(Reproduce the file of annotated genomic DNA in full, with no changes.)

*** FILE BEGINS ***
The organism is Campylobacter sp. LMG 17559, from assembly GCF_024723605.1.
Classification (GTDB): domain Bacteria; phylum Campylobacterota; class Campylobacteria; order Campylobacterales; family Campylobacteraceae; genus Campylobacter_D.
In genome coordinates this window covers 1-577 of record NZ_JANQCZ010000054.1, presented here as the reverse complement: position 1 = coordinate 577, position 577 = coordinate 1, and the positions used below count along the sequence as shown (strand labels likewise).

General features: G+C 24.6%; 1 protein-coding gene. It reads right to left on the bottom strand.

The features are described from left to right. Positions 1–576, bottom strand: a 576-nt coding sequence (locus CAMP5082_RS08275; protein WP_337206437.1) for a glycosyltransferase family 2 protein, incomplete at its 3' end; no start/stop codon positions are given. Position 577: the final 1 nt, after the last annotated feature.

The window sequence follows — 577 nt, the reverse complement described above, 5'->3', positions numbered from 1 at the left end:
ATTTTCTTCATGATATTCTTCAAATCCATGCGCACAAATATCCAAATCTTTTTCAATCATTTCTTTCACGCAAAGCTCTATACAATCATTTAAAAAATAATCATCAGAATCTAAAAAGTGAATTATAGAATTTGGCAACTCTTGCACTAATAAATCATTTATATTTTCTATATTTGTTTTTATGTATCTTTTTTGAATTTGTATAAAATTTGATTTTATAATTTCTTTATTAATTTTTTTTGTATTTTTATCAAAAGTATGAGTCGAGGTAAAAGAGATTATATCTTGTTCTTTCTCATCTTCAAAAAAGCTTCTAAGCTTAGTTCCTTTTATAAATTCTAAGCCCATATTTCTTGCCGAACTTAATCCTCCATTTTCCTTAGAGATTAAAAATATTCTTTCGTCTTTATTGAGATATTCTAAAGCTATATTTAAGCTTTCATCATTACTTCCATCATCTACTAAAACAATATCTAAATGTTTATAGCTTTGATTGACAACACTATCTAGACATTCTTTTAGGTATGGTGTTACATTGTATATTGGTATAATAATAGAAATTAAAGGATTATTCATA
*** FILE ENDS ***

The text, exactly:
The organism is Campylobacter sp. LMG 17559, from assembly GCF_024723605.1.
Classification (GTDB): domain Bacteria; phylum Campylobacterota; class Campylobacteria; order Campylobacterales; family Campylobacteraceae; genus Campylobacter_D.
In genome coordinates this window covers 1-577 of record NZ_JANQCZ010000054.1, presented here as the reverse complement: position 1 = coordinate 577, position 577 = coordinate 1, and the positions used below count along the sequence as shown (strand labels likewise).

General features: G+C 24.6%; 1 protein-coding gene. It reads right to left on the bottom strand.

The features are described from left to right. Positions 1–576, bottom strand: a 576-nt coding sequence (locus CAMP5082_RS08275; protein WP_337206437.1) for a glycosyltransferase family 2 protein, incomplete at its 3' end; no start/stop codon positions are given. Position 577: the final 1 nt, after the last annotated feature.

The window sequence follows — 577 nt, the reverse complement described above, 5'->3', positions numbered from 1 at the left end:
ATTTTCTTCATGATATTCTTCAAATCCATGCGCACAAATATCCAAATCTTTTTCAATCATTTCTTTCACGCAAAGCTCTATACAATCATTTAAAAAATAATCATCAGAATCTAAAAAGTGAATTATAGAATTTGGCAACTCTTGCACTAATAAATCATTTATATTTTCTATATTTGTTTTTATGTATCTTTTTTGAATTTGTATAAAATTTGATTTTATAATTTCTTTATTAATTTTTTTTGTATTTTTATCAAAAGTATGAGTCGAGGTAAAAGAGATTATATCTTGTTCTTTCTCATCTTCAAAAAAGCTTCTAAGCTTAGTTCCTTTTATAAATTCTAAGCCCATATTTCTTGCCGAACTTAATCCTCCATTTTCCTTAGAGATTAAAAATATTCTTTCGTCTTTATTGAGATATTCTAAAGCTATATTTAAGCTTTCATCATTACTTCCATCATCTACTAAAACAATATCTAAATGTTTATAGCTTTGATTGACAACACTATCTAGACATTCTTTTAGGTATGGTGTTACATTGTATATTGGTATAATAATAGAAATTAAAGGATTATTCATA